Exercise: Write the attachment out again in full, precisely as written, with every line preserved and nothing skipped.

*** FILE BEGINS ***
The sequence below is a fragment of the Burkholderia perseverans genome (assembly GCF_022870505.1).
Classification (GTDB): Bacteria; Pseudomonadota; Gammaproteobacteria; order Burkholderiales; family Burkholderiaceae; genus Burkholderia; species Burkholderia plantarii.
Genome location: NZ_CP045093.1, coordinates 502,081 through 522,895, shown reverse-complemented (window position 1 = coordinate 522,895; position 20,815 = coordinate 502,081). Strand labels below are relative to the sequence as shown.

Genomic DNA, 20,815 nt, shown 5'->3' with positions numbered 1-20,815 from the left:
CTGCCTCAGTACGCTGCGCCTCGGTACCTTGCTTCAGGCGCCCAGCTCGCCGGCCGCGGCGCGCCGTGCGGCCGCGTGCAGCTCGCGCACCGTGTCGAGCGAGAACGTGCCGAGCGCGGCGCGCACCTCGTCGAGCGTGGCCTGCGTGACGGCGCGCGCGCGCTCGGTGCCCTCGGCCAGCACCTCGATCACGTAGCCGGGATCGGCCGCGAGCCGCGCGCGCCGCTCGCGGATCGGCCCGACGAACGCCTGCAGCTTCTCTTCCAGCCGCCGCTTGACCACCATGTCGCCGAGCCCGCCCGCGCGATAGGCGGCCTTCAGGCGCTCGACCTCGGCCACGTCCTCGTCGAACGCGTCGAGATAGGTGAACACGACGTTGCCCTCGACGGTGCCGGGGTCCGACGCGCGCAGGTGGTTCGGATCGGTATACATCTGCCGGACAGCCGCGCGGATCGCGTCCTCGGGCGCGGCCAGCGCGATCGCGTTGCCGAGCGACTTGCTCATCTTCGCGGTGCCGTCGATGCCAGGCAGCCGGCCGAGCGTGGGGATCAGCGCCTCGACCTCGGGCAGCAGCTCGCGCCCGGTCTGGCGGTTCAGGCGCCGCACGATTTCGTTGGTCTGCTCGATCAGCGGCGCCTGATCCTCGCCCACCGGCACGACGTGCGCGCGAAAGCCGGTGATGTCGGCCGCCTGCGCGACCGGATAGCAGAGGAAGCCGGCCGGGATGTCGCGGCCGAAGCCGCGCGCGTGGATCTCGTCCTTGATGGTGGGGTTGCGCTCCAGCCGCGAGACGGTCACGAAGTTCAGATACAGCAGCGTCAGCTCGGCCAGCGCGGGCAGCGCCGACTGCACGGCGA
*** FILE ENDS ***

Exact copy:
The sequence below is a fragment of the Burkholderia perseverans genome (assembly GCF_022870505.1).
Classification (GTDB): Bacteria; Pseudomonadota; Gammaproteobacteria; order Burkholderiales; family Burkholderiaceae; genus Burkholderia; species Burkholderia plantarii.
Genome location: NZ_CP045093.1, coordinates 502,081 through 522,895, shown reverse-complemented (window position 1 = coordinate 522,895; position 20,815 = coordinate 502,081). Strand labels below are relative to the sequence as shown.

Genomic DNA, 20,815 nt, shown 5'->3' with positions numbered 1-20,815 from the left:
CTGCCTCAGTACGCTGCGCCTCGGTACCTTGCTTCAGGCGCCCAGCTCGCCGGCCGCGGCGCGCCGTGCGGCCGCGTGCAGCTCGCGCACCGTGTCGAGCGAGAACGTGCCGAGCGCGGCGCGCACCTCGTCGAGCGTGGCCTGCGTGACGGCGCGCGCGCGCTCGGTGCCCTCGGCCAGCACCTCGATCACGTAGCCGGGATCGGCCGCGAGCCGCGCGCGCCGCTCGCGGATCGGCCCGACGAACGCCTGCAGCTTCTCTTCCAGCCGCCGCTTGACCACCATGTCGCCGAGCCCGCCCGCGCGATAGGCGGCCTTCAGGCGCTCGACCTCGGCCACGTCCTCGTCGAACGCGTCGAGATAGGTGAACACGACGTTGCCCTCGACGGTGCCGGGGTCCGACGCGCGCAGGTGGTTCGGATCGGTATACATCTGCCGGACAGCCGCGCGGATCGCGTCCTCGGGCGCGGCCAGCGCGATCGCGTTGCCGAGCGACTTGCTCATCTTCGCGGTGCCGTCGATGCCAGGCAGCCGGCCGAGCGTGGGGATCAGCGCCTCGACCTCGGGCAGCAGCTCGCGCCCGGTCTGGCGGTTCAGGCGCCGCACGATTTCGTTGGTCTGCTCGATCAGCGGCGCCTGATCCTCGCCCACCGGCACGACGTGCGCGCGAAAGCCGGTGATGTCGGCCGCCTGCGCGACCGGATAGCAGAGGAAGCCGGCCGGGATGTCGCGGCCGAAGCCGCGCGCGTGGATCTCGTCCTTGATGGTGGGGTTGCGCTCCAGCCGCGAGACGGTCACGAAGTTCAGATACAGCAGCGTCAGCTCGGCCAGCGCGGGCAGCGCCGACTGCACGGCGA